Introduction -- Succession

These plants are not usually found in primary undisturbed forest. In South East Asia, the forests are characterized by the presence of dipterocarps, members of the family Dipterocarpaceae, which is known for its winged seeds and good timber. When these are cleared from the land, or when gaps appear in the forest, the plants which emerge to quickly take over the land are known as pioneers. As mentioned above, they tend to grow quickly as well as flower and fruit fast. They are also better dispersed than dipterocarps, hence pioneers can get to the open land faster than the dipterocarps. The exposed nature of gaps and clearings also is unsuitable for many primary forest plants, which have adapted to the humid and shaded climate of the understorey, that is the part of the forest covered by the foliage canopies of trees.

Eventually, the vegetation will recover from the clearing or disturbance, and revert to its original state. This process is known as 'succession', so called because different types of plants succeed each other as conditions change. Corlett described four stages of succession on degraded land in Singapore. In stage 1, the recently cleared and abandoned land is invaded by herbaceous and smaller woody pioneers and there is no distinct foliage canopy, in stage 2, the woody pioneers form a canopy over the ground, and eventually shade out the herbaceous pioneers, which need light for full growth. In stage 3, a transition occurs and the pioneers are slowly replaced by a different set of species, and this culminates in stage 4, the tall secondary forest. Previously, a distinction had been made between the so-called low and tall secondary forests, the former being shorter than 10 metres, and the latter being taller. (Hill, 1977) However, this separation is rather arbitrary. Stages 1 and 2 also appear to correspond with the old concepts of belukar muda ('muda' is Malay for 'young') and belukar tua ('tua' is Malay for 'old'). At present, Kent Ridge appears to be at stage 2 of Corlett's model of succession, being still dominated by the original species of pioneers.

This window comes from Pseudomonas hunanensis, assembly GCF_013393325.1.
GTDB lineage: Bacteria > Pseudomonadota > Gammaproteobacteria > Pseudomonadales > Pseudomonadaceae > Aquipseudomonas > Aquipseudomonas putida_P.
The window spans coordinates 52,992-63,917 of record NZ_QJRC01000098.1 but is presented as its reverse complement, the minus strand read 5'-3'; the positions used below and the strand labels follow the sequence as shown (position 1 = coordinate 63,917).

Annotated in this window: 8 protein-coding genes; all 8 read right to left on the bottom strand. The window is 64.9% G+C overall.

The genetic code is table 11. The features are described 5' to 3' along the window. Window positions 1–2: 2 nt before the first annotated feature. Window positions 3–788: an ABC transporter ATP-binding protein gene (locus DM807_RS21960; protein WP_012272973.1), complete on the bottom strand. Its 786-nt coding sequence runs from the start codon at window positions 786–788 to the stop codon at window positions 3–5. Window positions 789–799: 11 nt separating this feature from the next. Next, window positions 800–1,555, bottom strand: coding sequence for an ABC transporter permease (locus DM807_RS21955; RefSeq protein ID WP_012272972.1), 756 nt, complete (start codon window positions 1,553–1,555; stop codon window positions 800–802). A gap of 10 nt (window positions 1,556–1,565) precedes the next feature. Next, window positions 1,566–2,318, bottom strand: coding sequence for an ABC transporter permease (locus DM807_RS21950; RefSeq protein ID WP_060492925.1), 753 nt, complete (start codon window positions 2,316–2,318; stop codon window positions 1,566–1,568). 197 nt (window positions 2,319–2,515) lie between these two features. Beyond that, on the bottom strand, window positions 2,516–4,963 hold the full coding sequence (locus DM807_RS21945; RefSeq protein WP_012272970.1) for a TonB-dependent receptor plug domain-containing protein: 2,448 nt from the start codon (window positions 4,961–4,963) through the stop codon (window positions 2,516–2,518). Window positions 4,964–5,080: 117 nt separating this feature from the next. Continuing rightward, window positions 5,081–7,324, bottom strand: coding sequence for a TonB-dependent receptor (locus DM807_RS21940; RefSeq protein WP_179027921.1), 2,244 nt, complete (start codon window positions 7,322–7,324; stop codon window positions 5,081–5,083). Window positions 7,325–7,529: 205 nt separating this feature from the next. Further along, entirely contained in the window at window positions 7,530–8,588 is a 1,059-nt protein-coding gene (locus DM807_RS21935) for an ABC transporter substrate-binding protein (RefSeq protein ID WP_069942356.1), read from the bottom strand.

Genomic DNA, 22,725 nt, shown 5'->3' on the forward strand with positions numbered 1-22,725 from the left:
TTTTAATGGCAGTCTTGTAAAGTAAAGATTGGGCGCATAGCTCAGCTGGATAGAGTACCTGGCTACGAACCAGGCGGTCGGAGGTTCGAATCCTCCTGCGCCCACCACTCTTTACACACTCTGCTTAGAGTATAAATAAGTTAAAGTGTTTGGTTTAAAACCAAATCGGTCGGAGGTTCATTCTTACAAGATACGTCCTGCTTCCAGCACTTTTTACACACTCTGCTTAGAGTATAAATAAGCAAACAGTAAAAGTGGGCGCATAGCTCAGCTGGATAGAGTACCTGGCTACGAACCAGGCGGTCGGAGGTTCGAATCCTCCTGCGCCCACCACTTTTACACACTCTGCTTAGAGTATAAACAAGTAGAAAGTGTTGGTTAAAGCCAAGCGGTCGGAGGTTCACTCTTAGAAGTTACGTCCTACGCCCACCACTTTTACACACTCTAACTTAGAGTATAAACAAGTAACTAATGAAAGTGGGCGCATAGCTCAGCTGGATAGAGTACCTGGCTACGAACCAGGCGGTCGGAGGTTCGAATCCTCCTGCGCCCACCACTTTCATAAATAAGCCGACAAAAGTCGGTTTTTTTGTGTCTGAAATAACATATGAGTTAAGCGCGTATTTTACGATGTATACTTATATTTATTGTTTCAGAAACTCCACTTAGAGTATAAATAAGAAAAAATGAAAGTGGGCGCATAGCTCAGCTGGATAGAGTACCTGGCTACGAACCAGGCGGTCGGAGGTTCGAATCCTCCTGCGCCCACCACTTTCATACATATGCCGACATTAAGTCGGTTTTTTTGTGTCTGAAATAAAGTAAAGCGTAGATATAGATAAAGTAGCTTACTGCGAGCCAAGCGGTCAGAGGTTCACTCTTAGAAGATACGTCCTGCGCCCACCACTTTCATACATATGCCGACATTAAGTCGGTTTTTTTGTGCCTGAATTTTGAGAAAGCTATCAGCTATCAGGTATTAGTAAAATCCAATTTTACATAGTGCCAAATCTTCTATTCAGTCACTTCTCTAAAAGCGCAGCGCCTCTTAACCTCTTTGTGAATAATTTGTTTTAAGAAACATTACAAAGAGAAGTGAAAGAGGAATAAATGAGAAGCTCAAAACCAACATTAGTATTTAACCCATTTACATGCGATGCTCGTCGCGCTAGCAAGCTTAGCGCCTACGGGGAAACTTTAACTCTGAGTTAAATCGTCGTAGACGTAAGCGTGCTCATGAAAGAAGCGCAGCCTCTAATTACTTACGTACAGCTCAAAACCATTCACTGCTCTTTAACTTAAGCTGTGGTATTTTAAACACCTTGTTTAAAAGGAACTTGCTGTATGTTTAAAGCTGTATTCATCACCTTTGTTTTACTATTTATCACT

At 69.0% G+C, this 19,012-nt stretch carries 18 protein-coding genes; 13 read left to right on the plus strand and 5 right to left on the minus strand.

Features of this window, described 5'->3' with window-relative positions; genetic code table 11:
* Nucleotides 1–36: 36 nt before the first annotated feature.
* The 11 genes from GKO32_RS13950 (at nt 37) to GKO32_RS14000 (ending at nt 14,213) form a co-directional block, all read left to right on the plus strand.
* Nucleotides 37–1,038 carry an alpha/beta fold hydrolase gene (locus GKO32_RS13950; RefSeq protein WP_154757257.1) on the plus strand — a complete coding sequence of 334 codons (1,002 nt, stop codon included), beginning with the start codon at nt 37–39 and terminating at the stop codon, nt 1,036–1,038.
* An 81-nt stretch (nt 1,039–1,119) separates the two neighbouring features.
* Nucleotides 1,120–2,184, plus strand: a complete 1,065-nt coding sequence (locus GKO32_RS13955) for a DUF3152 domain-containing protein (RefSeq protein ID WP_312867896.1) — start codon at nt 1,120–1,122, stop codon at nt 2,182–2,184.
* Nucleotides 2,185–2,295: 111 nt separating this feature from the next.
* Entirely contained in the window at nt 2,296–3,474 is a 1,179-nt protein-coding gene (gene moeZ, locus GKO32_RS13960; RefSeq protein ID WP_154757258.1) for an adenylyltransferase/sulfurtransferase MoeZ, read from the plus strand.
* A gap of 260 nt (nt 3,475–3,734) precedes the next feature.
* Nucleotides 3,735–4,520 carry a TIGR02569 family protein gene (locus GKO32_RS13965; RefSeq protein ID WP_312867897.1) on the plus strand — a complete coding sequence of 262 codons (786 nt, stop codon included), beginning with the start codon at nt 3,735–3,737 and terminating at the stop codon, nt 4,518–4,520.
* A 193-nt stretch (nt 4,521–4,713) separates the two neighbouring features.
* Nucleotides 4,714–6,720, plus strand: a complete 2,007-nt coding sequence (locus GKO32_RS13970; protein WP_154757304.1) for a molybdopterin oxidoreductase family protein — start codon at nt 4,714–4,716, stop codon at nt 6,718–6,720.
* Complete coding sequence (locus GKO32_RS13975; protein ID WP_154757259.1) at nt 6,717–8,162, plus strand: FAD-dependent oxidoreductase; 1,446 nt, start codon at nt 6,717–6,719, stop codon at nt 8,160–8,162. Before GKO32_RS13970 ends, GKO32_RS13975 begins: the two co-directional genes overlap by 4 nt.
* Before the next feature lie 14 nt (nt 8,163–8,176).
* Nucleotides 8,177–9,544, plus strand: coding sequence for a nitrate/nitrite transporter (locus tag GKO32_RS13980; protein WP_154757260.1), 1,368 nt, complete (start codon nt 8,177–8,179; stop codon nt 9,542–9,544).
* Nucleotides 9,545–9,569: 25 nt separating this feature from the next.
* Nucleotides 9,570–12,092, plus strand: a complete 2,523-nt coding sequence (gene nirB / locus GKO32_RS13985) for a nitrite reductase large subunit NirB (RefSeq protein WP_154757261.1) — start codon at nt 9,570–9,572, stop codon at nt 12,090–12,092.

The 'original state', or 'climax' that the Ridge belukar should revert to is the lowland tropical dipterocarp rainforest (Whitemore, 1975). However, this will take an extremely long time, as dipterocarps (as mentioned above) are very poorly dispersed. The seeds, although winged, can only fly up to a maximum of 100 metres (100 yards) in a very strong wind, and according to Ridley (1930), dipterocarps take about 30 years to reach maturity and start fruiting, hence in the most ideal case, they would take 58666 years to cover 100 miles of land, and this is discounting other threats to dipterocarp survival, e.g. the need to be tall to catch drafts of fast wind, and the possibility of the seeds being consumed by rodents. In order for the belukar to proceed beyond stage 2, new species of plants from the older forest need to recolonize the land. However, Kent Ridge is in the middle of the urban jungle, and the only sources of seed for these plants are several kilometers away in Bukit Timah and the Central Catchment area, the former being the only primary forest in Singapore, and the latter the most mature secondary forest. (Corlett, 1992) Hence, in this state of isolation, the future of Ridge vegetation is uncertain.

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